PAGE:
The Fierce Urgency of a Slow-Burn Climate Crisis

Even though the climate crisis is as urgent as a house on fire, it is also something we'll be dealing with for a very long time.

Floods Peak Seine River Levels In Paris
Floodwaters surrounded the copy of the statue of liberty on February 08, 2021 in Paris, France. Heavy rains caused the level of the Seine to rise 4 meters above its usual level. Chesnot / Getty Images

“I want you to act as if our house is on fire. Because it is,” 

When Greta Thunberg addressed leaders at the World Economic Forum, she explained to them that they were rapidly running out of time. And she was right. Whether it’s the growing threat of climate-driven wildfires, the expanding list of extinct and endangered species, or rapidly accelerating sea-level rise, it’s clear that our window of opportunity is closing.

We need to act, and we need to act now. That’s why The Guardian updated its editorial guidelines to refer to the "climate crisis," rather than the far more benign-sounding "climate change." (Treehugger did the same.)

There is, however, a tension that’s inherent in Thunberg’s house-on-fire metaphor. That’s because, even though it’s true that the crisis is every bit as urgent as a house on fire, it is also true to say that we’ll be dealing with it for a very, very long time. (What James Howard Kunstler referred to as "The Long Emergency.") And while for individuals, a burning house represents a minute-by-minute threat to life and livelihood, the climate crisis will play out for us over decades, even centuries, and it will need to be addressed even as we continue to go about living our daily lives.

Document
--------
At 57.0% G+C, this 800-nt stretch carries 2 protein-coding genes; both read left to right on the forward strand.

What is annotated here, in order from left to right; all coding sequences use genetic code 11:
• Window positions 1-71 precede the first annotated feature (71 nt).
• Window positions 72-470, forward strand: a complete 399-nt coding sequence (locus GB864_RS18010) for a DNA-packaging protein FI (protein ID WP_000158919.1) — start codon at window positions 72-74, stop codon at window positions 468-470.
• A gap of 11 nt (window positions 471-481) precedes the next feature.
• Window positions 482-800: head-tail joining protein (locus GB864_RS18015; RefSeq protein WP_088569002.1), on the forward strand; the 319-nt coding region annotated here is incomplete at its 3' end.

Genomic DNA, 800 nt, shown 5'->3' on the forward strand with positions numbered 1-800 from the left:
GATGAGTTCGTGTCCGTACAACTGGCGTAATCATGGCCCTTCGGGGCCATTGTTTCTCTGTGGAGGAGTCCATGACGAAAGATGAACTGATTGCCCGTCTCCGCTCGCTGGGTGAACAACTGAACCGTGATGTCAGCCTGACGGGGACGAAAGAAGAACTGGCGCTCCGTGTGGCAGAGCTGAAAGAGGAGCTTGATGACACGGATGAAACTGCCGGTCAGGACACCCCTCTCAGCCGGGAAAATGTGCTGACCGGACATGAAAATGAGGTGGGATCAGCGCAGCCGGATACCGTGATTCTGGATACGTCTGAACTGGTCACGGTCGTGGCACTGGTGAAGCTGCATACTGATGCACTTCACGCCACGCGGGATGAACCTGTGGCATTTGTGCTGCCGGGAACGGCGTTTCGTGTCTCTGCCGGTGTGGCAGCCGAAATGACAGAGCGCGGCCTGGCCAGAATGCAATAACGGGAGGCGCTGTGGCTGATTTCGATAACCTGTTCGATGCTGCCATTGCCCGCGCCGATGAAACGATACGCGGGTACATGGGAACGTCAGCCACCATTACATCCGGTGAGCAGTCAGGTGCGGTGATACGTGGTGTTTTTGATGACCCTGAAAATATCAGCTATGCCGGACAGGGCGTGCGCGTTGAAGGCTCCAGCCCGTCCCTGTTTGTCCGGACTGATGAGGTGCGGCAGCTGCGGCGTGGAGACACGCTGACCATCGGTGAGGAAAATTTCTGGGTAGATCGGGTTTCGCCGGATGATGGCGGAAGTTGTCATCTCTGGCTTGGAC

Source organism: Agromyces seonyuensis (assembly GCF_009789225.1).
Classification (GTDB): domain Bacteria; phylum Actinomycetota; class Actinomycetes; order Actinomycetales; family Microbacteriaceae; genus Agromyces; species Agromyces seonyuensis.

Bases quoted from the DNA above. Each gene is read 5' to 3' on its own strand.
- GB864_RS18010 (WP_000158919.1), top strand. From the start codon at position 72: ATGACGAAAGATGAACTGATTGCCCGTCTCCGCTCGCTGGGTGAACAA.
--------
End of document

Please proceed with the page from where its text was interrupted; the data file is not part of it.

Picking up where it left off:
Admittedly, I myself have been painfully slow to grasp the significance of this specific element of the challenge. Having been alerted to the threat of climate change as a teenager in the 90s, I was gripped by both a profound fear of the magnitude of the problem, yet also a certain detachment that it would ever impact me in real or meaningful ways. Now in my forties, I can no longer hold onto that detachment – as the changes have made themselves apparent in places I know and love.

Sea ice in Helsinki harbor, for example, used to be so ubiquitous during my childhood visits to my mother’s native Finland that I would gawp at temporary roads that were plowed over the ocean. Now it tends to be a rare sight. Hebden Bridge, a town in Northern England that I tried to help protect by planting trees in the 90s, continues to be hit with worsening floods today. And the North Carolina beaches we visit most summers look ever more fragile as sea-level rise continues. Yet even as I recognize the profundity of these changes, I’m also faced with the fact that they are largely outside of my own individual control. Even if I stop burning fossil fuels tomorrow, the world still presses on.

Emergency Action Versus Endurance

Dan Ariely, a professor of behavioral economics at Duke University, has spent his career exploring why people do what they do. In his book "Hacking Human Nature for Good," Ariely and his co-authors set out to explain why encouraging climate-friendly behaviors can be such a hard sell. Among the many reasons they identified, there is one that is directly related to the challenge of timeframes: Humans are not too great at delayed gratification.